In Super Mario Sunshine, Mario and Peach and their crew of Toads decide to take a vacation but have a troubled landing on the tropical Island Delfino. A mysterious shadow, who looks like Mario, polluted the whole landscape, leaving the island in the dark. Mario is mistaken for him and arrested. Fludd, a smart water jetpack species, is the focal point of this game, making the adventure a lot of fun, as it is central to mobility and challenge solving throughout the narrative.
Super Mario Sunshine has had a more significant improvement. The cut-scenes are still blurred, like in the original game, but the resolution, while maintaining the original edges, has been improved to 1080p and works very well on Switch in any mode.
The map is semi-open; that is, you can visit several points at the beginning. You need to collect shine sprites to unlock perks and new areas. Hence, Mario will be able to rid the island Delfino of all the gooey paint and retrieve the light and the island’s icon by defeating Bowser.
There were some less positive aspects, like some places where the camera is stuck, and I couldn’t have a decent angle to do certain maneuvers. But still, it is a pleasant way to retrieve the original gaming experience.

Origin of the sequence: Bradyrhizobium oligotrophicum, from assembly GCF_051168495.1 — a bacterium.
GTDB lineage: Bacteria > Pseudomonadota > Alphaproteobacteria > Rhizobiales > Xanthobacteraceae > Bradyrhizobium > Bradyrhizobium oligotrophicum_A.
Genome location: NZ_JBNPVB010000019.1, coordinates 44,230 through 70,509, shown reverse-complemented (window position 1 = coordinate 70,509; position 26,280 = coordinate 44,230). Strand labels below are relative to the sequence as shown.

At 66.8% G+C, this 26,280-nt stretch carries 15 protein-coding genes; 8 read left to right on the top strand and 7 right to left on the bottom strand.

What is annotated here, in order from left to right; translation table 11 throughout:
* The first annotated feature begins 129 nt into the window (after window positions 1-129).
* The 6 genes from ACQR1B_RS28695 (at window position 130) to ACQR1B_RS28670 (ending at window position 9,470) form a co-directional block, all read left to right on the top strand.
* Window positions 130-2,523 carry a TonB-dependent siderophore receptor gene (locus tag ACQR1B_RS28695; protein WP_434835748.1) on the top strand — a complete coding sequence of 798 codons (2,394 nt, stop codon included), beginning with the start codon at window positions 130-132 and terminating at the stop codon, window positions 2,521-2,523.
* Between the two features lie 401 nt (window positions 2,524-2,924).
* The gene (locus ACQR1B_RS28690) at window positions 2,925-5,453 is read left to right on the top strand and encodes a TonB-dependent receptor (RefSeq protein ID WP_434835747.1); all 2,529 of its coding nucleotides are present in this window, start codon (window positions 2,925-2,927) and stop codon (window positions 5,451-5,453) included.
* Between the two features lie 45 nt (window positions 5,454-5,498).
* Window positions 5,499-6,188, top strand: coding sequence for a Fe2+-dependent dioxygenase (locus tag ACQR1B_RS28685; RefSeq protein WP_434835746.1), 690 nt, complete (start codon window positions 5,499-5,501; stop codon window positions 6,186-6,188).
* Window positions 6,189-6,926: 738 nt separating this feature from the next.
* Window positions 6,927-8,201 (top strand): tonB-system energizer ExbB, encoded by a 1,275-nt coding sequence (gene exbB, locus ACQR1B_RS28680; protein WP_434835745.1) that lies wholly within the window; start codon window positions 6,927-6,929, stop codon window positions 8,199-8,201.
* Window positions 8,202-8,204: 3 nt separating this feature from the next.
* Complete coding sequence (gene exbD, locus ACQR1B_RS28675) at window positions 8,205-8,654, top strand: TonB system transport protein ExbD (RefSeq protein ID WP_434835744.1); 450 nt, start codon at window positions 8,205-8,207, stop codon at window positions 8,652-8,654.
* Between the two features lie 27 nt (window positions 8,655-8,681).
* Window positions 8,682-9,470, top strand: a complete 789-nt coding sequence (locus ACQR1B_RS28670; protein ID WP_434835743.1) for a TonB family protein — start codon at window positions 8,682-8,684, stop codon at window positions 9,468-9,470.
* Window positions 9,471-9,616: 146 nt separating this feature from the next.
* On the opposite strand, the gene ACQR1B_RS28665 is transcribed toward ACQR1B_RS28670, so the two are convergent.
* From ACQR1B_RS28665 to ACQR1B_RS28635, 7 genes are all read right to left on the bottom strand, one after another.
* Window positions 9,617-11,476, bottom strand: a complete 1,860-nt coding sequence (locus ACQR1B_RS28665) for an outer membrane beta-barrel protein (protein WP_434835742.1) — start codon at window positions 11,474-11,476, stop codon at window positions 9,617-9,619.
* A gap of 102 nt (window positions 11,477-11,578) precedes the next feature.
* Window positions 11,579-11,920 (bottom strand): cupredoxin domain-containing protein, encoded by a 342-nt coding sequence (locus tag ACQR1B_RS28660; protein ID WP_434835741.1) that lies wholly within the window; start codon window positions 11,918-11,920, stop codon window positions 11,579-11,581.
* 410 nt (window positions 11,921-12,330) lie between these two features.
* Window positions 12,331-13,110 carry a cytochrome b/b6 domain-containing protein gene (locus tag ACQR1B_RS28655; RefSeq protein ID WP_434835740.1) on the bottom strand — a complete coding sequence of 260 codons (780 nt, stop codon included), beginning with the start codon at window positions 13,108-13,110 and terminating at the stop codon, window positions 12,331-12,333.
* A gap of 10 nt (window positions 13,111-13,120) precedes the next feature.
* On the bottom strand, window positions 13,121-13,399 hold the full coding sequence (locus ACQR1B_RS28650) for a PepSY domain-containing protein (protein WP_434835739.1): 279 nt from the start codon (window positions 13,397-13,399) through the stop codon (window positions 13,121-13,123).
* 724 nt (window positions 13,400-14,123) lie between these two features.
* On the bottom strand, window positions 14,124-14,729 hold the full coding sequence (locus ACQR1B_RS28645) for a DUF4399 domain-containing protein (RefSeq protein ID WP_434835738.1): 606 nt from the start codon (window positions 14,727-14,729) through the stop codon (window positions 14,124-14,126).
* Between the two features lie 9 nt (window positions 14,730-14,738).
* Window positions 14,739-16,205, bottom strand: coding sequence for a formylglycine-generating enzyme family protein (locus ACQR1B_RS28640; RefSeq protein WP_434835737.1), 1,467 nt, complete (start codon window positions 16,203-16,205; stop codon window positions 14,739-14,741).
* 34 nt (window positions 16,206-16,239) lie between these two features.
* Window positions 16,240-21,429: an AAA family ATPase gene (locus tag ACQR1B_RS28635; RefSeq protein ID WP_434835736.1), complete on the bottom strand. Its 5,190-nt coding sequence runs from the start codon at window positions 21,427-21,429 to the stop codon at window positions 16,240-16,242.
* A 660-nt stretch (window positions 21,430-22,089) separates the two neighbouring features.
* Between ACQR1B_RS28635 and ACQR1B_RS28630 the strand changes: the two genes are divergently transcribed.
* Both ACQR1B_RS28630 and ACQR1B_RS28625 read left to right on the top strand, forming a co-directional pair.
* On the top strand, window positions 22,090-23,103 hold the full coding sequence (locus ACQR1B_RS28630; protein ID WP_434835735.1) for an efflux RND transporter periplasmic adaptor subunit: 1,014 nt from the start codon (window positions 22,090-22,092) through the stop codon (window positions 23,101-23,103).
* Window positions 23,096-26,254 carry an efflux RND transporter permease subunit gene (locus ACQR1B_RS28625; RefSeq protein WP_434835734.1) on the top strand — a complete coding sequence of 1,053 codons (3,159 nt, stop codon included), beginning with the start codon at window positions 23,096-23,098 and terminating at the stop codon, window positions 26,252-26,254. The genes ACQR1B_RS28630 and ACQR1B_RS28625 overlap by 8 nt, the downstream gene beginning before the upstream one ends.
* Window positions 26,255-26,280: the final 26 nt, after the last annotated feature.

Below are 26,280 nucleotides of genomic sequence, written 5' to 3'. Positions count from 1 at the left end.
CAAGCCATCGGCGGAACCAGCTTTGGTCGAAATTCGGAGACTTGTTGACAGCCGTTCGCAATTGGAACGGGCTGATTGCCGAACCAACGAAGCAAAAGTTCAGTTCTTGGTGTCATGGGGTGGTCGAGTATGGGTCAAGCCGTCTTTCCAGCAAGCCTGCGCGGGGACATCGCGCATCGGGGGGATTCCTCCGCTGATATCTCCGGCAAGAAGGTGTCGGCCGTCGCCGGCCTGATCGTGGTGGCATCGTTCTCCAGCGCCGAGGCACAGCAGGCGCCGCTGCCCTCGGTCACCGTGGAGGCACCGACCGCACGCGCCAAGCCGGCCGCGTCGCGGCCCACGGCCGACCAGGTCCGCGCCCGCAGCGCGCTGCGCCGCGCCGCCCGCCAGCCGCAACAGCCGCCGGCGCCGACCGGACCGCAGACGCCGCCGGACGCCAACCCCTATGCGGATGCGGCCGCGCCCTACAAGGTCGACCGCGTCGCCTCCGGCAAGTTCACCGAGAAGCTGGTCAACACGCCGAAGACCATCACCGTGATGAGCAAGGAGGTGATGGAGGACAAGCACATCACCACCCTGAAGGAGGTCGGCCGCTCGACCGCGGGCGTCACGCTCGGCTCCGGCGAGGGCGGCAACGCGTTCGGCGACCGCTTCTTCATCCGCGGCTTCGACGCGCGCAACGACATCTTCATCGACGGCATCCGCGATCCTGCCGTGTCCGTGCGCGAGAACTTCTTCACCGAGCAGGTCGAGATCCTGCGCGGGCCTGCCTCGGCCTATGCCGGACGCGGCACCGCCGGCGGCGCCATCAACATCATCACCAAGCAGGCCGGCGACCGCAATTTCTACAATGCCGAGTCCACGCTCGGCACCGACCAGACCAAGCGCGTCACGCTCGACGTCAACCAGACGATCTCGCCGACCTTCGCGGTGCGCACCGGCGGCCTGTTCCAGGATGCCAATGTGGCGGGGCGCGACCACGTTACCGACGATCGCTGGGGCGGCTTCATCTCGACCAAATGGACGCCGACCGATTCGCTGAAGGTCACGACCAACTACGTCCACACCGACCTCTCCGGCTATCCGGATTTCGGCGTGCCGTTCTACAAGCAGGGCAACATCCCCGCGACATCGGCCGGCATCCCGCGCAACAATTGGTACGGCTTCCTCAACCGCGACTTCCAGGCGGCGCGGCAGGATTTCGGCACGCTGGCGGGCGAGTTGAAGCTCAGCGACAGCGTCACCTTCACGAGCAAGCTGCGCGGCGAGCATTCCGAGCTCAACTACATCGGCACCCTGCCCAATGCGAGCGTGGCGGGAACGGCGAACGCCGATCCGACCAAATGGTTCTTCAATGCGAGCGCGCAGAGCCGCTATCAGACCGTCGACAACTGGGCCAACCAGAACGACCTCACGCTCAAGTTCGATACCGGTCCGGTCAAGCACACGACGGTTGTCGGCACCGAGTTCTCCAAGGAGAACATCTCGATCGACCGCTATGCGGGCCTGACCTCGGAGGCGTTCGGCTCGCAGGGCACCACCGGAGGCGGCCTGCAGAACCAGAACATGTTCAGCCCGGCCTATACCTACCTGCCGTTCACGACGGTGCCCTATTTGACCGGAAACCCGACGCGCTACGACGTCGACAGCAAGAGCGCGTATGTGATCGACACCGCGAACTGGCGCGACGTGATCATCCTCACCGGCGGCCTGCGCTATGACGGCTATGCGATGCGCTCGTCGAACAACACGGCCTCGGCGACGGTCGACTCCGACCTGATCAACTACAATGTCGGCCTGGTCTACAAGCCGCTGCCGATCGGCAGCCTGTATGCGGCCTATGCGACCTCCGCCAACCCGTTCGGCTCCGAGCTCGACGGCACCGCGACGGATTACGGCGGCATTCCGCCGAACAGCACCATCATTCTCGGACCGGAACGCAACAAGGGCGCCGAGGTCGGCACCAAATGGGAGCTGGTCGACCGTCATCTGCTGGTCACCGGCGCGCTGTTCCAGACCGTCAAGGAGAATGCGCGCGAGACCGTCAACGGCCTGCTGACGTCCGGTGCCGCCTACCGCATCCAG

Super Mario Galaxy
In Super Mario Galaxy, when Mario thought he could enjoy the Star Festival with Princess Peach, Bowser kidnaps her and takes her into space. Mario will have to travel through several planets and galaxies, with all kinds of platform challenges familiar to us in the Mario style. It was also on Galaxy that Rosalina was introduced to the story before joining other Super Smash Bros or Mario Kart titles. Rosalina guides Mario through the cosmos, looking for more stars and star fragments to help him save Peach.
Super Mario Galaxy (no pun intended) is the star of this collection. With an HD version, it’s the game out of all three that was visually more captivating, in a style that was already stunning, with that fantastic soundtrack that I missed so much.
Galaxy ended up being, in 2007, a showcase of the potential of Wii and WiiMote, and today, on Switch, it doesn’t disappoint and does the same thing. The controls and camera, in general, work well and have been well adapted. There is also a small variation in the commands; in handheld mode, you use Touch-screen to shoot or collect stars, whereas in TV Mode, you use motions. There are also specific levels that require the use of motions.
Super Mario 3D All-Stars is essential from a historical point of view, not only for new but also returning players. It brings together in one system (plus the Online Service NES and SNES games) virtually all icons that paved Mario’s way toward his adventures as they are today. Besides, the soundtracks of all three titles are available on the menu.
Playing these three classic games again was a good dose of nostalgia, in particular, because of the duality of the Switch TV / Handheld modes.
For some reason, Super Mario 3D All-Stars will only be available until March 2021.
Notes: Game kindly provided by Nintendo Portugal
Post in collaboration with Moshbit.